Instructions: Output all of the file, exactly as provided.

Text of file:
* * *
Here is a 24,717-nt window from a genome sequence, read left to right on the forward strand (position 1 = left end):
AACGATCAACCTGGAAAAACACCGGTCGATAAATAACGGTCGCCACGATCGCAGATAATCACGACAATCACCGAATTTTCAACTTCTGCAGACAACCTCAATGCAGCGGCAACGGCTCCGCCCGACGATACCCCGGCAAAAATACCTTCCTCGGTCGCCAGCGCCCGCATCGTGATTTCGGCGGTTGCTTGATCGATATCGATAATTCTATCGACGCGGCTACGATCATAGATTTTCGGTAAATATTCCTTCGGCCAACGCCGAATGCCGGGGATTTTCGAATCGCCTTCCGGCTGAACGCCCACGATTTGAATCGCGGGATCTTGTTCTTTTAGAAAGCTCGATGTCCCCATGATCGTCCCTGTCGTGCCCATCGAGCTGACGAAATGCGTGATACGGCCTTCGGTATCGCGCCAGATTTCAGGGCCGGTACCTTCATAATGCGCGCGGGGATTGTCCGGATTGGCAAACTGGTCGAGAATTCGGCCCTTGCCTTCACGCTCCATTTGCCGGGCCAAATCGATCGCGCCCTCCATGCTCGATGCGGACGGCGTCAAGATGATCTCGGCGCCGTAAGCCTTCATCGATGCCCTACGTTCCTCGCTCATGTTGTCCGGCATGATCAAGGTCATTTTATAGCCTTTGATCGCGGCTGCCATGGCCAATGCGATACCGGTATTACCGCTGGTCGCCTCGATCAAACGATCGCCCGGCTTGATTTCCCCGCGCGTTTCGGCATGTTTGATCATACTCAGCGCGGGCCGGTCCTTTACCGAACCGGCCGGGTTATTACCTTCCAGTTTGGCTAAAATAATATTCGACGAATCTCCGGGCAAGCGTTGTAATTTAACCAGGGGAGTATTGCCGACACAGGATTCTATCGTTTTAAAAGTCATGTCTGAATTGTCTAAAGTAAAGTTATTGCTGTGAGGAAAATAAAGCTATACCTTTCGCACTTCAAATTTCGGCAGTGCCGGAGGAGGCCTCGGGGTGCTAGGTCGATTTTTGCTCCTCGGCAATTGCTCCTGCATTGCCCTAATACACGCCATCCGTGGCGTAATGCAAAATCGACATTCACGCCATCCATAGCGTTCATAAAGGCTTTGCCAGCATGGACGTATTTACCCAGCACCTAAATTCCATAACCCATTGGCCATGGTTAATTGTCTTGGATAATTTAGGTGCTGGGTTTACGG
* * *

Here is a 24,717-nt window from a genome sequence, read left to right on the forward strand (position 1 = left end):
AACGATCAACCTGGAAAAACACCGGTCGATAAATAACGGTCGCCACGATCGCAGATAATCACGACAATCACCGAATTTTCAACTTCTGCAGACAACCTCAATGCAGCGGCAACGGCTCCGCCCGACGATACCCCGGCAAAAATACCTTCCTCGGTCGCCAGCGCCCGCATCGTGATTTCGGCGGTTGCTTGATCGATATCGATAATTCTATCGACGCGGCTACGATCATAGATTTTCGGTAAATATTCCTTCGGCCAACGCCGAATGCCGGGGATTTTCGAATCGCCTTCCGGCTGAACGCCCACGATTTGAATCGCGGGATCTTGTTCTTTTAGAAAGCTCGATGTCCCCATGATCGTCCCTGTCGTGCCCATCGAGCTGACGAAATGCGTGATACGGCCTTCGGTATCGCGCCAGATTTCAGGGCCGGTACCTTCATAATGCGCGCGGGGATTGTCCGGATTGGCAAACTGGTCGAGAATTCGGCCCTTGCCTTCACGCTCCATTTGCCGGGCCAAATCGATCGCGCCCTCCATGCTCGATGCGGACGGCGTCAAGATGATCTCGGCGCCGTAAGCCTTCATCGATGCCCTACGTTCCTCGCTCATGTTGTCCGGCATGATCAAGGTCATTTTATAGCCTTTGATCGCGGCTGCCATGGCCAATGCGATACCGGTATTACCGCTGGTCGCCTCGATCAAACGATCGCCCGGCTTGATTTCCCCGCGCGTTTCGGCATGTTTGATCATACTCAGCGCGGGCCGGTCCTTTACCGAACCGGCCGGGTTATTACCTTCCAGTTTGGCTAAAATAATATTCGACGAATCTCCGGGCAAGCGTTGTAATTTAACCAGGGGAGTATTGCCGACACAGGATTCTATCGTTTTAAAAGTCATGTCTGAATTGTCTAAAGTAAAGTTATTGCTGTGAGGAAAATAAAGCTATACCTTTCGCACTTCAAATTTCGGCAGTGCCGGAGGAGGCCTCGGGGTGCTAGGTCGATTTTTGCTCCTCGGCAATTGCTCCTGCATTGCCCTAATACACGCCATCCGTGGCGTAATGCAAAATCGACATTCACGCCATCCATAGCGTTCATAAAGGCTTTGCCAGCATGGACGTATTTACCCAGCACCTAAATTCCATAACCCATTGGCCATGGTTAATTGTCTTGGATAATTTAGGTGCTGGGTTTACGG